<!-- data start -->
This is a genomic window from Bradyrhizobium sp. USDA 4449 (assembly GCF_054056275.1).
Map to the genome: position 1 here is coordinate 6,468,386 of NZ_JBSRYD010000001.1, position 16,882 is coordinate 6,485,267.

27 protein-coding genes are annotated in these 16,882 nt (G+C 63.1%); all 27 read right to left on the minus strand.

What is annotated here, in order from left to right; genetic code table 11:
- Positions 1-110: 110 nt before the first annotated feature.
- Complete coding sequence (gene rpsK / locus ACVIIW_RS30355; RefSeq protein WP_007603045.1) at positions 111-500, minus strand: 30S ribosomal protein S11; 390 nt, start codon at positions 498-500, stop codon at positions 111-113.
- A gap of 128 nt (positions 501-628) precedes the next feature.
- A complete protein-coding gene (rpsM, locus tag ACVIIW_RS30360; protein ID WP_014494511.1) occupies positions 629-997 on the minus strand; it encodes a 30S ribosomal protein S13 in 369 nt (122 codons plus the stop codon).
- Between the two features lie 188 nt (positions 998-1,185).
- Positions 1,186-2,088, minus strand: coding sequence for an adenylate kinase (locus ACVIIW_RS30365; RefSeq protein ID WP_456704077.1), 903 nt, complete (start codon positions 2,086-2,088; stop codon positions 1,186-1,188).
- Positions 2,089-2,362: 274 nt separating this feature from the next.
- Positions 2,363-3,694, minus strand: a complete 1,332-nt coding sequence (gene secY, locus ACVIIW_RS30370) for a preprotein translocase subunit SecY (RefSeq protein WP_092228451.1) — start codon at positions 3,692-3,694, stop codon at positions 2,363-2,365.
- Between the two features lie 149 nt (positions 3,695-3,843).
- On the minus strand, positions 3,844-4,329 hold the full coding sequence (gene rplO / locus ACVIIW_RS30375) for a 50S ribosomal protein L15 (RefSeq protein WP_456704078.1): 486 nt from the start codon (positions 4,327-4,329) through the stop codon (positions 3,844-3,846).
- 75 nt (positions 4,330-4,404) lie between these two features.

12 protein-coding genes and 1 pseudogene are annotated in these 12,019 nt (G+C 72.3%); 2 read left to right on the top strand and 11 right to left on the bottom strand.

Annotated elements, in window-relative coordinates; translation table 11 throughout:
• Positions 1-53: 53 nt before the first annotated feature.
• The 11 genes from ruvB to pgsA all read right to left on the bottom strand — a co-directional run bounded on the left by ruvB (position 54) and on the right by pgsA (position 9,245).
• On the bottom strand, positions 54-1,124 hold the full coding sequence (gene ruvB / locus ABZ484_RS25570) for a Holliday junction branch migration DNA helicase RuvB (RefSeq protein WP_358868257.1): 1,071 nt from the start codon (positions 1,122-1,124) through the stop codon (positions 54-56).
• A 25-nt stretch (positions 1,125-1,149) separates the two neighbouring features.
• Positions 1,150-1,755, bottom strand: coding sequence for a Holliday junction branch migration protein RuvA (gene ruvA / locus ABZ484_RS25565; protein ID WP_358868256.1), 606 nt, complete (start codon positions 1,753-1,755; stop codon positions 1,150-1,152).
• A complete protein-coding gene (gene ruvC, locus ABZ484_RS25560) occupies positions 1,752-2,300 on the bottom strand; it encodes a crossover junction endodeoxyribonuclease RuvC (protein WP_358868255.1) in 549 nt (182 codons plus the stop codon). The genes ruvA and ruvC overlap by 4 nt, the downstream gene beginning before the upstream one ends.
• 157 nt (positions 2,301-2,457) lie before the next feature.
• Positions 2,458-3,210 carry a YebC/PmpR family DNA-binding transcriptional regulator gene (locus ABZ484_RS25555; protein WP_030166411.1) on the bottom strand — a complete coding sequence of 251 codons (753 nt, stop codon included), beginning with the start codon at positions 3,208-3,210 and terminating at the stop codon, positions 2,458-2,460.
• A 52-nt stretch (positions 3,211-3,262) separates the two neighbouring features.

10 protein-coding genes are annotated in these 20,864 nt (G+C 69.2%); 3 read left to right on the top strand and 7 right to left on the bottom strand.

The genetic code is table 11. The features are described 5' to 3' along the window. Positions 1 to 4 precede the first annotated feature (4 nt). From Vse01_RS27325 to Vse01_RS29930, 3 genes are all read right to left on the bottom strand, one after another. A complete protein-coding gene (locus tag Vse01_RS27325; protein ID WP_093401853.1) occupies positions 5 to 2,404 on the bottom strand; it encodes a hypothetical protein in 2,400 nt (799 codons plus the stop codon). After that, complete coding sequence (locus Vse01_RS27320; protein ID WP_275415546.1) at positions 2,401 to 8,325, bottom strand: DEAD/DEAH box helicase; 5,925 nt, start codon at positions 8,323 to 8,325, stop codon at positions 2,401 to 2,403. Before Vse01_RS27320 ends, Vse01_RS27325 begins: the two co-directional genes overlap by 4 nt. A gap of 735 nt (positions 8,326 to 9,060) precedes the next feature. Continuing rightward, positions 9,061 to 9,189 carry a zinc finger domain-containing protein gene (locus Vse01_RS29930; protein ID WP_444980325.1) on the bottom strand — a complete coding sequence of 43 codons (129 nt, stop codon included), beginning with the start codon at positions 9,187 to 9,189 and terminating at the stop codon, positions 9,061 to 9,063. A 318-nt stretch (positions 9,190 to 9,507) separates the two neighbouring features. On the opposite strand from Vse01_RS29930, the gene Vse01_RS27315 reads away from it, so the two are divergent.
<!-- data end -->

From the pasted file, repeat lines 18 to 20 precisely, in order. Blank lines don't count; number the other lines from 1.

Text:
• Positions 1-53: 53 nt before the first annotated feature.
• The 11 genes from ruvB to pgsA all read right to left on the bottom strand — a co-directional run bounded on the left by ruvB (position 54) and on the right by pgsA (position 9,245).
• On the bottom strand, positions 54-1,124 hold the full coding sequence (gene ruvB / locus ABZ484_RS25570) for a Holliday junction branch migration DNA helicase RuvB (RefSeq protein WP_358868257.1): 1,071 nt from the start codon (positions 1,122-1,124) through the stop codon (positions 54-56).